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Pfizer beats earnings estimates as new products grow

Lyrica, Inlyta and Xalkori help offset generic competition
Pfizer headquarters

Pfizer reported positive fourth-quarter figures yesterday with revenues ahead of expectations despite dipping 2 per cent to $13.56bn.

Generic competition to mature products such as erectile dysfunction therapy Viagra (sildenafil) - which fell 14 per cent to $476m - as well as the strength of the dollar took their toll on turnover, but this was offset by gains for newer products such as fibromyalgia treatment Lyrica (pregabalin), Inlyta (axitinib) for kidney cancer and lung cancer therapy Xalkori (crizotinib).

Pfizer's chief executive Ian Read described the results as a "solid financial performance" that gave him "confidence in the competitive positioning of our commercial businesses" in 2014.

Pfizer's biggest-selling drug was once again Lyrica - rising 13 per cent to $1.26bn - followed by pneumococcal vaccine Prevnar which climbed 3 per cent to $1.12bn and arthritis drug Enbrel (etanercept), up 5 per cent to just over $1bn in the quarter.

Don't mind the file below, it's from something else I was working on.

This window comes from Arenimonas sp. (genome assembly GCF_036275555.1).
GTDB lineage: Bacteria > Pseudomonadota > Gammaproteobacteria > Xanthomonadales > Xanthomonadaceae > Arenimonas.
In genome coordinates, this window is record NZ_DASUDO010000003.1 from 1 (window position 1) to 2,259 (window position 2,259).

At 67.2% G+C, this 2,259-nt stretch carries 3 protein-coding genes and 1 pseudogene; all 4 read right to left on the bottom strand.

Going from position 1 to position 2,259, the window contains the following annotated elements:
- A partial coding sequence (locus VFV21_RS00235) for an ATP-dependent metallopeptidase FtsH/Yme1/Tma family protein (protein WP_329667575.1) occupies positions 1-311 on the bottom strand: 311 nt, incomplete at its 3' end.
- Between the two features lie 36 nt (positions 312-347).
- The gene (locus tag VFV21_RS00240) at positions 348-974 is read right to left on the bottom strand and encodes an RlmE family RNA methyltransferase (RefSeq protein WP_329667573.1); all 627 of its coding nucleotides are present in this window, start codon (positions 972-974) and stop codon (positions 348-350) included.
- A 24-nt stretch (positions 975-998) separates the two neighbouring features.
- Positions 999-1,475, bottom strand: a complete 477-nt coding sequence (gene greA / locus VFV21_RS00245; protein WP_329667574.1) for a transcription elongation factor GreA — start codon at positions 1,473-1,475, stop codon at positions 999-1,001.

Inlyta sales swelled from $47m a year ago to $102m, while Xalkori doubled to $89m, collectively adding nearly $600m to Pfizer's $51.58bn in revenues for 2013 as a whole. Meanwhile, Pfizer's JAK inhibitor Xeljanz (tofacitinib) for rheumatoid arthritis - which was approved in the US in 2012 - brought in $46m, up from $35m in the third-quarter of 2013.

Net income - down 59 per cent to $2.57bn - suffered from a comparison with the last quarter of 2012 when its profit was inflated by the sale of its Zoetis animal health unit, but the 2013 results was also better than predicted by analysts.

The company is banking on the potential in its pipeline to help it gain ground with the loss of patent protection for former $13bn-a-year blockbuster Lipitor (atorvastatin) in 2012, and has high hopes for breast cancer hope palbociclib - tipped as a $2.9bn product if approved - as well as a new version of Prevnar targeted at use in the elderly that could add another $1bn to its turnover.

CEO Read made no mention of any plans to continue the break-up of Pfizer after the divestment of its animal health and nutrition businesses, something which has been rumoured since it separated its drugs unit into three divisions: two focusing on branded drugs and a separate generics unit

Chief financial officer Frank D'Amelio reiterated the company's position that it will need three years of operations before taking a decision on any split.

Article by
Phil Taylor

29th January 2014

From: Sales



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